Colombia will soon become a net importer of oil unless it can attract more investment. International oil companies want the government to offer them a better deal.
Eight years after the government's banking intervention, the Mexican public still lacks a full accounting of the costly decisions taken to stabilize the country's financial system.
A $1.33 billion debt exchange retired Brazil's expensive Brady bonds. But the deal miffed some investors who thought they would be able to cash in their benchmark C-bonds.
Brazil's telecom operators both big and small have clashed with regulators as the post-privatization landscape continues to evolve.
Brazil has wallowed in an economic malaise for nearly 20 years. Lula's economic team must deliver a high-voltage
shock to turn things around.
Wildly expensive credit persists in Brazil. The country's banks need to lower their costs to narrow spreads and expand vitally needed lending.
Mexico's finance secretary has firmly managed Mexico's accounts, even paying off the last of the country's Brady bonds. Economic stability and low inflation now are hallmarks of Latin America's biggest economy.
Brazil has tightened control over financial transactions with a series of regulations that apply to a range of activities and market participants.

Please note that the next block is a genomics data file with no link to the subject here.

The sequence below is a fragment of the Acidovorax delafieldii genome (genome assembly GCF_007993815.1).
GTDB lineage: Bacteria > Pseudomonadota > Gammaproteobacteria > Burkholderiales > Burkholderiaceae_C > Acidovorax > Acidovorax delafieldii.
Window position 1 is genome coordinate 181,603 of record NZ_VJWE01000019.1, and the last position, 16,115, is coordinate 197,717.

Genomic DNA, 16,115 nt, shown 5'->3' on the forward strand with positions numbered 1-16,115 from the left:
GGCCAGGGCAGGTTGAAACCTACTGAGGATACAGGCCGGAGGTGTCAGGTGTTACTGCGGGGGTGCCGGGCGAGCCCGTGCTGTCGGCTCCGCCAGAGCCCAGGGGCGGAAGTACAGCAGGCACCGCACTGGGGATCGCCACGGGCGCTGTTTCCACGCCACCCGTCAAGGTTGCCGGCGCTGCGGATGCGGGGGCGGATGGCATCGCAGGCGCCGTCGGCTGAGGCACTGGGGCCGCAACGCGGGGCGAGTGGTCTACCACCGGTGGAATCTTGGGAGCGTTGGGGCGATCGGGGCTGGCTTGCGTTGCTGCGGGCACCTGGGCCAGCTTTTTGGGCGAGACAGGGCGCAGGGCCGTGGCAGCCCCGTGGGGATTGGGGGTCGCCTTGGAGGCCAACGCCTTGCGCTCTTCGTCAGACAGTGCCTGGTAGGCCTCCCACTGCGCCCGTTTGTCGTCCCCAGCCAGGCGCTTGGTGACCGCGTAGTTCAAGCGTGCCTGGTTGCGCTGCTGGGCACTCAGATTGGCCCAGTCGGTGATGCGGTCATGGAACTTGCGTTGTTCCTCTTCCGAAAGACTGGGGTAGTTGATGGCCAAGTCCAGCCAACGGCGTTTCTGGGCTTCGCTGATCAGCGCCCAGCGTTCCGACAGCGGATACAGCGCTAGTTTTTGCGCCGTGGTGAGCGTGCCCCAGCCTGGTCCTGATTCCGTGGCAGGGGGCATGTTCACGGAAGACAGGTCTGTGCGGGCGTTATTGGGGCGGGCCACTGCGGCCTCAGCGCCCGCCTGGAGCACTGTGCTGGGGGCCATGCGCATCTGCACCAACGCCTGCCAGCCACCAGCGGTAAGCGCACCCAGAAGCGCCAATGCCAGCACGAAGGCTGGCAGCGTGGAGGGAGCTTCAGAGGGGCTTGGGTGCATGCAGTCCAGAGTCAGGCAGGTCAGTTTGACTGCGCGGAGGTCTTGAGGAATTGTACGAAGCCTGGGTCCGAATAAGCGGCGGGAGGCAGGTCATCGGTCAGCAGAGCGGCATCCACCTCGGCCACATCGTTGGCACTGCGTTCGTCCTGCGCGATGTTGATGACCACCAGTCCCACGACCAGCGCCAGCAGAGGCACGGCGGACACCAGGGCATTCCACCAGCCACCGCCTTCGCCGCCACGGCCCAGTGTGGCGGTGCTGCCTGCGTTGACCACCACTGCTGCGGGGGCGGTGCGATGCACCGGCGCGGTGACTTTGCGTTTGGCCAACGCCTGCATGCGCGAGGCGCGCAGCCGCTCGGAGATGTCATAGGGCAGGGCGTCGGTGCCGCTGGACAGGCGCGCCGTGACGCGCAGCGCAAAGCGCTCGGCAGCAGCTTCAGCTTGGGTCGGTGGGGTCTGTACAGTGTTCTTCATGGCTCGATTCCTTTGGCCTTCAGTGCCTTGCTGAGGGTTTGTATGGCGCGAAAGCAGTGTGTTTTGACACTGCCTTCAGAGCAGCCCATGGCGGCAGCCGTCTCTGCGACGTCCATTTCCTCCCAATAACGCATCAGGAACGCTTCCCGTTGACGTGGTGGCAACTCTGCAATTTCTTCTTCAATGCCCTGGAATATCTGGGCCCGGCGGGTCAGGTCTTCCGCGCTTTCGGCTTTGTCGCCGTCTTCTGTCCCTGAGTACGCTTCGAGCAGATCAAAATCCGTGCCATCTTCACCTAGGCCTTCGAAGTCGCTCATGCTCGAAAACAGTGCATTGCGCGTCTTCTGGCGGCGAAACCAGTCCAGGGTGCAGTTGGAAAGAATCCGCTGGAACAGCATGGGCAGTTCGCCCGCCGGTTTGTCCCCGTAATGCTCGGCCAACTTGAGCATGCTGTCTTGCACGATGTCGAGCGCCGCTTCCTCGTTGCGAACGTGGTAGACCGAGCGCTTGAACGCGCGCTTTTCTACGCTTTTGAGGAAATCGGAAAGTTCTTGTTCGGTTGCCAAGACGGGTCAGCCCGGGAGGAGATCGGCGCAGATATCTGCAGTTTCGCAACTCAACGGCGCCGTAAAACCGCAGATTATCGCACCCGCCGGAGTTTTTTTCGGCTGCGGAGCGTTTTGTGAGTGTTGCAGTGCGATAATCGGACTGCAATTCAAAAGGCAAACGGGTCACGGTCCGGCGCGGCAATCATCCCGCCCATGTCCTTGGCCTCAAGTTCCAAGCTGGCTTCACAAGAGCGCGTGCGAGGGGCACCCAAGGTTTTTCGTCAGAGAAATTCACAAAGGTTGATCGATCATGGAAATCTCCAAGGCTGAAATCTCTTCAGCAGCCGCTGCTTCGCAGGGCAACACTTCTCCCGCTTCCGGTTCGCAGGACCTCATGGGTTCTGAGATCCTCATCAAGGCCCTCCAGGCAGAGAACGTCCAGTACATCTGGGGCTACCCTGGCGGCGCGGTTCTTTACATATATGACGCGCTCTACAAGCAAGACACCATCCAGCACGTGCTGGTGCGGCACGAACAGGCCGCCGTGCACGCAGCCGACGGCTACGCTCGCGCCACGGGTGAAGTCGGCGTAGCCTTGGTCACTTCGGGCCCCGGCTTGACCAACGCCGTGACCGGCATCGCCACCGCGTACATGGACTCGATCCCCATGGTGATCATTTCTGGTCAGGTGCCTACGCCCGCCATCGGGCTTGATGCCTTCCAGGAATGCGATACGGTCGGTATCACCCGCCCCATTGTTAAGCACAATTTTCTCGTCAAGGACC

President Luiz Inácio Lula da Silva has steered Brazil away from the brink of collapse. But jobs remain scarce, poverty is pervasive and investors are few.
Ensuring that Brazilians have an adequate supply of electricity is one of the government's major challenges. But outside investment remains limited.
Argentina is close to a three year agreement with the International Monetary Fund that would open the way for a
deal with creditors owed $64 billion.What kind of deal should they expect?
Uruguay's banking system crumbled after Argentines yanked their money out.The financial authorities are left with little to fix.
Argentine banks are still suffering from weak lending, diminished asset and loan quality, and a steep decline in profitability. Deposits are growing but the banking sector's recovery remains slow and tenuous.
Brazilian banks have performed remarkably well because of their competent management. But the credit market remains vastly undertapped because of the high cost of finance in Brazil.
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Who do you expect to be treated better in the resolution of the OGX situation?
At a fundamental level, the issue is how to generate healthy returns in the medium to long term. Policy holders can see their fund go down over the course of a week or a month, but what we really should be looking at is returns over 20 or 30 years.
Daniel Schydlowsky, Peru’s banking, insurance and private pension fund regulator
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